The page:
Watching the reservoirs: After 3rd driest year in district history, NID operations manager encourages more ‘rain dancing’
Rainfall at Bowman Lake since Oct. 15 represents 211% of the average rainfall calculated over a 20-year span, the Nevada Irrigation District said Wednesday.
Nearly 20 inches of rain have fallen so far this rain year, Operations Manager Chip Close said during his Wednesday presentation, but more precipitation is necessary if the county — and the state — is able to recover from last year’s drought.
“I’m encouraging more rain dancing,” Close said in response to District 5 Director Rich Johansen’s comment about the mercurial nature of La Niña, a weather phenomenon due to hit the region this winter.
Although NID is in a more privileged position than other water districts downstream, Close said, its reservoirs were affected by the statewide response to this past summer’s drought.
The State Water Resources Control Board issued an order in August limiting the district’s Bear and Yuba river diversions to reservoirs, away from the natural flow.
“The state’s release of curtailment allowed us to capture flow,” Close said.
Now, NID has 142,674 acre feet of water storage, or 85% of its most recent eight-year average. Close said the reservoirs themselves are at 53% capacity.
“I’ve had customers call in and say, ‘This is crazy, is the drought over?’ and I say, ‘Not by a long shot.’ We’re still well below average,” Close said.
Johansen said that, originally, NID thought it might maintain 230,000 acre-feet of water in its reservoirs, then reduced its goal to 200,000 acre-feet.
“Right now we’d be at Stage 5,” Johansen said, referring to the tiers outlined in NID’s drought plan. “What do we need to get to a Stage 4 or 3 or get out of this altogether?”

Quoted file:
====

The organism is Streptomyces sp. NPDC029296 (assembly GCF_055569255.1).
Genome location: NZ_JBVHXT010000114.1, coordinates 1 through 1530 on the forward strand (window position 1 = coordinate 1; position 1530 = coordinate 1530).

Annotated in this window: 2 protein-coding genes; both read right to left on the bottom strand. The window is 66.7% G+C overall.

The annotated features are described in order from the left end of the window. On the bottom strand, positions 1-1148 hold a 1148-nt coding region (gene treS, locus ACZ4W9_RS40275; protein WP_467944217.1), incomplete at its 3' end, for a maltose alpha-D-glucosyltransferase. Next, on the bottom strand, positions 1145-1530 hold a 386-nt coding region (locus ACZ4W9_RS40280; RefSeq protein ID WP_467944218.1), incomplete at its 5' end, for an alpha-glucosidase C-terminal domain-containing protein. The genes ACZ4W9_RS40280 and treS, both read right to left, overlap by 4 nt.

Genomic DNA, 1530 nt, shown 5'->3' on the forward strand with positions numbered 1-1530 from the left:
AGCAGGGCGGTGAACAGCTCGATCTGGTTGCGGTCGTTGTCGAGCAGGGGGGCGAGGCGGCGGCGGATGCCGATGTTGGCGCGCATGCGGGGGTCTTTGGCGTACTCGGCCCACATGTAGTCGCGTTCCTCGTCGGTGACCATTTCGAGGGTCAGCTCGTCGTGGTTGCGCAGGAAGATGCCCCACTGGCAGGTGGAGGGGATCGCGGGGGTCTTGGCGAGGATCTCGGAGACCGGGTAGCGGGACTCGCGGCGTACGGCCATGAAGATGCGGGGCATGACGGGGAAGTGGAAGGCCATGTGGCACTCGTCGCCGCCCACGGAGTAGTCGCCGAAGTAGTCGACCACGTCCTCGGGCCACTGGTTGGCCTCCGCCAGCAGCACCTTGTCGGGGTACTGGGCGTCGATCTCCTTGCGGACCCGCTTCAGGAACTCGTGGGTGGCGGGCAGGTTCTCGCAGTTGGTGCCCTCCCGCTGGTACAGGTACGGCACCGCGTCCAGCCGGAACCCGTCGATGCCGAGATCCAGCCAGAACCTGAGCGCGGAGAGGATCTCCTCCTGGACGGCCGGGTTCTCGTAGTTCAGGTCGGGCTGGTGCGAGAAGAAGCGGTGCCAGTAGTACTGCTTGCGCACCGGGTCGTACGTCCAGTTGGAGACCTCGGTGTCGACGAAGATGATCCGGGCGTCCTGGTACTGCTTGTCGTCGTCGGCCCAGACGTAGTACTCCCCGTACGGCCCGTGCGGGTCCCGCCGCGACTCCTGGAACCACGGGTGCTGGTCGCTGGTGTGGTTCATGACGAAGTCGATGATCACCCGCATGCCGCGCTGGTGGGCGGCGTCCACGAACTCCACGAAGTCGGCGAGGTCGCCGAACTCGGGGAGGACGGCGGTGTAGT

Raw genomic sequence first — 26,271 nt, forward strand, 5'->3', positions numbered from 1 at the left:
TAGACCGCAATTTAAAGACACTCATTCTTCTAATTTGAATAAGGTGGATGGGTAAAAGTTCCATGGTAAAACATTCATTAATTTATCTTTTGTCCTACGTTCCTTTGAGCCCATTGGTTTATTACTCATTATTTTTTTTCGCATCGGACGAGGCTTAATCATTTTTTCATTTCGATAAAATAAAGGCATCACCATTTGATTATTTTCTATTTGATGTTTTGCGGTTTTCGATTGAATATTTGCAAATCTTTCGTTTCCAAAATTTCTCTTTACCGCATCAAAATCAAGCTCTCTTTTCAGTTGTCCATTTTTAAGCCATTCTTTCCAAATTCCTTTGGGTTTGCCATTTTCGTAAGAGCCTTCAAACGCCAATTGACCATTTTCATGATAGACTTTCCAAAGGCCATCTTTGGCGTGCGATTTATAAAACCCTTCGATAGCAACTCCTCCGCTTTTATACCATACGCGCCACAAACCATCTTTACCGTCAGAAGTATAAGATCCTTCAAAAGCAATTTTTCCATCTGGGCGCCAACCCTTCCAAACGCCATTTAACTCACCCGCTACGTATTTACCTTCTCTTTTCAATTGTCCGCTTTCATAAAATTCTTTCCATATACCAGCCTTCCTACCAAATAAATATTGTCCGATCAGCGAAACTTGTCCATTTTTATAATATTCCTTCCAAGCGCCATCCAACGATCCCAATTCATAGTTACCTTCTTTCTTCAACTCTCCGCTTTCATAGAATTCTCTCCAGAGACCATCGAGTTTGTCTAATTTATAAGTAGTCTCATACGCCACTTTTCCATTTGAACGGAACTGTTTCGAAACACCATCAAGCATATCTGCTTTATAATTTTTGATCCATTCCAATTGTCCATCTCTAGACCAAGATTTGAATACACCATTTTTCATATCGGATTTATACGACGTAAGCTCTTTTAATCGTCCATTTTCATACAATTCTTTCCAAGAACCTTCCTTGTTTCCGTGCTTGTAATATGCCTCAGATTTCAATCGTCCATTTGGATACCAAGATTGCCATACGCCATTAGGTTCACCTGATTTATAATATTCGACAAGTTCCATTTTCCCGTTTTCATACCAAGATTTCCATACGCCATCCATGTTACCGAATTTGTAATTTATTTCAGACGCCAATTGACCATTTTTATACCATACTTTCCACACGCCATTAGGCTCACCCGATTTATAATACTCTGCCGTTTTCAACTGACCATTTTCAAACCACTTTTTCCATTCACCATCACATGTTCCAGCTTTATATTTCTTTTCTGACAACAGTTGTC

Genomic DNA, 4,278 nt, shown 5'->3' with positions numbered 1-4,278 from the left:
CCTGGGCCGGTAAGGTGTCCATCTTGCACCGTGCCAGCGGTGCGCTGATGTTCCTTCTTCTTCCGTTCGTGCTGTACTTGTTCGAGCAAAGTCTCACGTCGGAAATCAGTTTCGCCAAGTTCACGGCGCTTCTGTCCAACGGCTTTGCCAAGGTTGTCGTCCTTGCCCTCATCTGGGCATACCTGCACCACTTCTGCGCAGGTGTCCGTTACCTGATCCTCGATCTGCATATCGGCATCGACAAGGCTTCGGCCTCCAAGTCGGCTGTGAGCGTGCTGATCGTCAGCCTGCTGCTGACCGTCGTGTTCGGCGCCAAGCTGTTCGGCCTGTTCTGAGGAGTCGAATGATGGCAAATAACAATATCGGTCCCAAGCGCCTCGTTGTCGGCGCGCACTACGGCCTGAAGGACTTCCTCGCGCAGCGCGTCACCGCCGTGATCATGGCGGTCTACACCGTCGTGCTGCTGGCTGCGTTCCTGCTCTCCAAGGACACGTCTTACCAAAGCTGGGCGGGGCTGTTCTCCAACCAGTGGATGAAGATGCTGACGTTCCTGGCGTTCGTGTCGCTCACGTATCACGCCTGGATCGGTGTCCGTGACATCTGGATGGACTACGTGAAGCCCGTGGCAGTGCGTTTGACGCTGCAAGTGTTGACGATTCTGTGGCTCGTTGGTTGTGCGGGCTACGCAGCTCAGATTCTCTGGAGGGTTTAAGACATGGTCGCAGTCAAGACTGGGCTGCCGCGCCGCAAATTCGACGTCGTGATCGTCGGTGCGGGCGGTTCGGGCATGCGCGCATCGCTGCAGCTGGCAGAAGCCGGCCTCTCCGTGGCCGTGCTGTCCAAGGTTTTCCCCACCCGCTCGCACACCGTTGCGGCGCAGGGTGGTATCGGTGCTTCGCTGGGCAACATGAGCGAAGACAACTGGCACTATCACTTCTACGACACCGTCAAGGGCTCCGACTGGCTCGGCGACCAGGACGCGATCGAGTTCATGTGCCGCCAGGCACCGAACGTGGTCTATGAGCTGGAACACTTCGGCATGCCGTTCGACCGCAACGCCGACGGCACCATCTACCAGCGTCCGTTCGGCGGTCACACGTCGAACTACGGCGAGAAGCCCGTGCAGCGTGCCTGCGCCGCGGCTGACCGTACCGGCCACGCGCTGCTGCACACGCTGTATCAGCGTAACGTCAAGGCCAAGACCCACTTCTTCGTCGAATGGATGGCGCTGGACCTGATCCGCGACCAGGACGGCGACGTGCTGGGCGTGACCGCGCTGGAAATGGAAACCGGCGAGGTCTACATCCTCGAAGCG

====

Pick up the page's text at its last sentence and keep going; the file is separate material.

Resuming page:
“When we project the reservoirs will hit 233,000 acre-feet, that means it will be a normal water delivery-type year for us,“ Close said.
Close said even if local rain and respected regulations assist the district on its road to reservoir recovery, the state “will take a while to rebound.” According to the Sierra Nevada Conservancy, over 60% of California’s developed water supply originates in the Sierra Nevada.
“It would be wise to keep the drought resolution act in place,” Close said.
Close said people are already using less water this year, because of the abundance of rain.
“Since October 21, we’ve used 28% less water than we did in 2020,” Close said, noting that the district was continually supplying water to its users regardless of whether they received payment due to the COVID-19 crisis.
NID’s board expressed interest in getting a head start on drought messaging, given the gravitas of the situation long term, but Close resisted the idea, saying the intention might not be impactful this time of year.
“I just want to caution if we take that approach,” Close said. “The messaging will be severe, and I don’t want to falsely alarm folks too early.”
Johansen said he wants the district’s stakeholders, or users, to know what to prepare for sooner rather than later.
NID’s administration convened with multiple interest groups over the course of last week, including the Nevada County Economic Resource Council, the Nevada County Contractors’ Association, and the Placer County League of Women Voters, said NID CEO Jennifer Hanson.
District 1 Director Ricki Heck asked to be notified of future meetings, as she wanted to stay abreast of new information and offer consistent messaging. Hanson replied that she was cautious to do so because of the California Brown Act, which notes that it is illegal for directors to convene and discuss agency issues outside of public forums.
“Certain groups do ask to see the the staff specifically outside the political realm,” Hanson said. “My biggest concern is definitely Brown Act issues. I had an old city attorney who used to say, ‘It’s not technically a violation of the Brown Act for all five of you to jump in the car and drive to Disneyland together.’”
Heck said that her request was “a comment, not a criticism.”
Rebecca O’Neil is a staff writer with The Union. She can be reached at email@example.com
Support Local Journalism
Support Local Journalism
Readers around Grass Valley and Nevada County make The Union’s work possible. Your financial contribution supports our efforts to deliver quality, locally relevant journalism.
Now more than ever, your support is critical to help us keep our community informed about the evolving coronavirus pandemic and the impact it is having locally. Every contribution, however large or small, will make a difference.
Your donation will help us continue to cover COVID-19 and our other vital local news.
Start a dialogue, stay on topic and be civil.
If you don't follow the rules, your comment may be deleted.
User Legend: Moderator Trusted User